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Download Marching for Freedom: Walk Together, Children, and Don't You Grow Weary Audiobook (Unabridged)

Extended Audio Sample Marching for Freedom: Walk Together, Children, and Dont You Grow Weary (Unabridged), by Elizabeth Partridge
4 out of 54 out of 54 out of 54 out of 54 out of 5 4.00 (338 ratings) (rate this audio book) Author: Elizabeth Partridge Narrator: Alan Bomar Jones Publisher: Brilliance Audio Format: Unabridged Audiobook Delivery: Instant Download Audio Length: Release Date:
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The eerie silence was broken only by the sound of scuffling feet as marchers approached the Edmund Pettus Bridge in Selma, Alabama. The mood was sober. Hundreds of men, women, and children had been protesting in Selma for weeks to win black Americans the right to vote. They'd been threatened. Been arrested. Jailed. This march was likely to end in violence, yet they went anyway. But when state troopers attacked with billy clubs and tear gas, the brute force was a shock. Many were injured, including children.

But not even Bloody Sunday, as March 7 came to be known, was enough to deter the marchers. Led by Dr. Martin Luther King Jr., they were committed to the voting rights movement despite the risks. Not even the youngest protestors gave up, and their defiance and courage were inspiring. Without them the struggle in Selma - which culminated in a five-day march to Montgomery - might have failed.

Marching for Freedom tells the story of how ordinary kids helped change history.

Award-winning author Elizabeth Partridge explores the events at Selma from their point of view, drawing on vivid recollections of some of those who marched as children.

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Listener Opinions

  • 4 out of 54 out of 54 out of 54 out of 54 out of 5 by Alicia | 2/18/2014

    " This accessible nonfiction story of the Freedom Marches beginning in 1963 was amazing with the stark black and white photographs of important figures in the marches, personal stories, and a basic timeline of events. The heavy-hitters like Dr. King and Rosa Parks, but also stories of little girls joining up, a one-legged man marching the entire distance, and a old woman who ran a general store to help feed and shelter marchers. Very easy and worth reading. "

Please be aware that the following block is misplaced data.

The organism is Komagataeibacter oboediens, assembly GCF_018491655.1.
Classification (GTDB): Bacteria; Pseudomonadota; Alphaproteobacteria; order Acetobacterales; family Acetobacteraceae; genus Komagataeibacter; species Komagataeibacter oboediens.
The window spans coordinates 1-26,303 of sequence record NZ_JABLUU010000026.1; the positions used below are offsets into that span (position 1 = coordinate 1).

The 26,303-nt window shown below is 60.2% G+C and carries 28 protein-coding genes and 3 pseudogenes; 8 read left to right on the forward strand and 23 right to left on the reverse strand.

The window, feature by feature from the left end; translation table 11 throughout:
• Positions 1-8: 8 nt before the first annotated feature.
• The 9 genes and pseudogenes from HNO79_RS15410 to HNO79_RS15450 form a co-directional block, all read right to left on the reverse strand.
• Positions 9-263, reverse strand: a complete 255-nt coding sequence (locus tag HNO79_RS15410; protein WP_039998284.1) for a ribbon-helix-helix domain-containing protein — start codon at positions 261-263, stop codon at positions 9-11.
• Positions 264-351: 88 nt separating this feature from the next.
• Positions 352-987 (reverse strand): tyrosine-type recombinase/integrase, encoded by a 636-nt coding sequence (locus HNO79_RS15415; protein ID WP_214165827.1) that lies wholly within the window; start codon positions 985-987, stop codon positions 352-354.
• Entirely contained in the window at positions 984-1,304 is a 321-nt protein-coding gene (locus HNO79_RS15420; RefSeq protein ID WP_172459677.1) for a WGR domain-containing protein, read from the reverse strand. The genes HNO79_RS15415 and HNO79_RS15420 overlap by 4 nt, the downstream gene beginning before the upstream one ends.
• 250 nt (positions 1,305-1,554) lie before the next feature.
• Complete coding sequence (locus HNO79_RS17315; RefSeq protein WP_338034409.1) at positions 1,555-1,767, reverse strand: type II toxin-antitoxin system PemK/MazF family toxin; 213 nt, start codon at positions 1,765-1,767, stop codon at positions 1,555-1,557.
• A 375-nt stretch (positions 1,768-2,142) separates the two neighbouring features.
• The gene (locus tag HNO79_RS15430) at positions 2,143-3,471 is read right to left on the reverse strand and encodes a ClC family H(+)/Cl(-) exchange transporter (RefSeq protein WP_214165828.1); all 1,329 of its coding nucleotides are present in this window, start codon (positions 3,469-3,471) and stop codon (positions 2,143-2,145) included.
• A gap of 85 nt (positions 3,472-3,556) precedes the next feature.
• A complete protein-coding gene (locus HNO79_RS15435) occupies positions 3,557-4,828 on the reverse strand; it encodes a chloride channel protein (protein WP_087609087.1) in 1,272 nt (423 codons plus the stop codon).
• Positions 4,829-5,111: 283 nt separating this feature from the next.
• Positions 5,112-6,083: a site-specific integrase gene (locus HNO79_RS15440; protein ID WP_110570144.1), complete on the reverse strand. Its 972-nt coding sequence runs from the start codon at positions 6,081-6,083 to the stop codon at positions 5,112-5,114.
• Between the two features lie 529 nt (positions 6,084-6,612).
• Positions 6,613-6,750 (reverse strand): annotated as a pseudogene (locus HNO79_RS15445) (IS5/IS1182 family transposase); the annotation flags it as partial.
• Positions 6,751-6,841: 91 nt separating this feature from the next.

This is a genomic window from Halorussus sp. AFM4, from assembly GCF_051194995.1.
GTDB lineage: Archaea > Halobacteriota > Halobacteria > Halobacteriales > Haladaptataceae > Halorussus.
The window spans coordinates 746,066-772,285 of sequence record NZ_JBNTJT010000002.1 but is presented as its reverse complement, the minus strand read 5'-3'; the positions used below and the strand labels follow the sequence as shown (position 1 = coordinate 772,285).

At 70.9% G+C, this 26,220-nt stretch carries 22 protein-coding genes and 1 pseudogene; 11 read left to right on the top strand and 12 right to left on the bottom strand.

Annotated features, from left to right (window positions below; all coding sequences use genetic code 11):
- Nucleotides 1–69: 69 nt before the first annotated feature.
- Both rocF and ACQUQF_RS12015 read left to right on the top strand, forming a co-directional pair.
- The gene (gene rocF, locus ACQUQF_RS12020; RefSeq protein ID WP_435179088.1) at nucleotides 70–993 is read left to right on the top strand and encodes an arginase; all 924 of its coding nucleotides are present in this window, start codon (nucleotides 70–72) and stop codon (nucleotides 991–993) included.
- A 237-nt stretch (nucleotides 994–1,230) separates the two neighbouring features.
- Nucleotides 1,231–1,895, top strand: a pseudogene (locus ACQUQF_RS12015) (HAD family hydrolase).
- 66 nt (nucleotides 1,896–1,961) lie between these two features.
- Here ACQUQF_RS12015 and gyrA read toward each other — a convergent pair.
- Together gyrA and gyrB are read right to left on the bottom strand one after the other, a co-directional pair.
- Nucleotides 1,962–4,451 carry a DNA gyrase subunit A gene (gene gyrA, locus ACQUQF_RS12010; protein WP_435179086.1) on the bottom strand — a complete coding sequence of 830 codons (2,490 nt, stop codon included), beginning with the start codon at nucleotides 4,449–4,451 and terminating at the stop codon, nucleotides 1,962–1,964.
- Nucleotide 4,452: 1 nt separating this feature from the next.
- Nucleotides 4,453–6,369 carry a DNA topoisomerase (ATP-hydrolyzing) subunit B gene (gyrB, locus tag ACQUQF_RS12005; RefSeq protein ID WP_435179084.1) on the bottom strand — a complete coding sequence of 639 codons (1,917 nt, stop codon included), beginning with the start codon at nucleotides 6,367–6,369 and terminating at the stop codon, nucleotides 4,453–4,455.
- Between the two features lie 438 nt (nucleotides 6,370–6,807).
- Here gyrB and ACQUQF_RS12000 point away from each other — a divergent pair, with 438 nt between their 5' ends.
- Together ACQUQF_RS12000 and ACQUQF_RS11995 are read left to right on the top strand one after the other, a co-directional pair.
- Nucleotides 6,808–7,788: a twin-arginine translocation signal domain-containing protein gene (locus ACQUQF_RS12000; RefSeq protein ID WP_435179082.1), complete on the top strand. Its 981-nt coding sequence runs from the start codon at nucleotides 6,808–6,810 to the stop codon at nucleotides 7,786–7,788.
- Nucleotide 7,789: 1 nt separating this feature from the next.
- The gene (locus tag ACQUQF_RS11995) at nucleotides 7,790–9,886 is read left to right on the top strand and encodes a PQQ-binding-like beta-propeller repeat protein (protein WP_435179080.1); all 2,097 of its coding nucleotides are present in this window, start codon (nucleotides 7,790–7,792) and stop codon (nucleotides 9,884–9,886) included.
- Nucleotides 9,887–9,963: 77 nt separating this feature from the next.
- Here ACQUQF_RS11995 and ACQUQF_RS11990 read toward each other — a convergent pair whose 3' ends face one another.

• 5 out of 55 out of 55 out of 55 out of 55 out of 5 by Sarah | 2/17/2014

    " This is a very readable account of the civil rights movement, focusing on the contributions and involvement of children in activities focused on Selma Alabama in 1965. Not only is the text very engaging, following real children through different events, but the pictures of the events and the children are compelling and are reproduced in amazing quality. This book really brings the marches and protests to life, allowing children to glimpse what it was like to be engaged at that time. "

  • 5 out of 55 out of 55 out of 55 out of 55 out of 5 by David | 2/16/2014

    " Marching for Freedom is a powerful, enotional and factual look at how young people contributed to the Civil Rights movement in Bloody Sunday and the Selma to Montgomery March in the quest for voting rights. It is evocative of the times and very accessible, with bold black and white photographs that illustrate the well researched text. It does not back away from brutality, but illustrates the bravery and endurance of young people. The lyrics of the songs of the marchers are powerful. Already an award winner and certain to win more, this book is highly recommended for readers grades 5 and up. "

  • 5 out of 55 out of 55 out of 55 out of 55 out of 5 by Shaundell | 2/12/2014

    " This book was a National Book Award Finalist and the winner of SLJ's Battle of the Books - and I can see why! After seeing photos of the Selma-Montgomery march, Elizabeth Partridge read everything she could find on the topic and was hooked. She spent many months researching, interviewing, and writing this book, which is told through the viewpoint of teenagers and children. Fascinating! She did a wonderful job bringing the story to life through her text and photos. I also enjoyed hearing her speak at the BYU Symposium about her experiences with narrative non-fiction. I look forward to reading more books by my dear friend, Elizabeth! "

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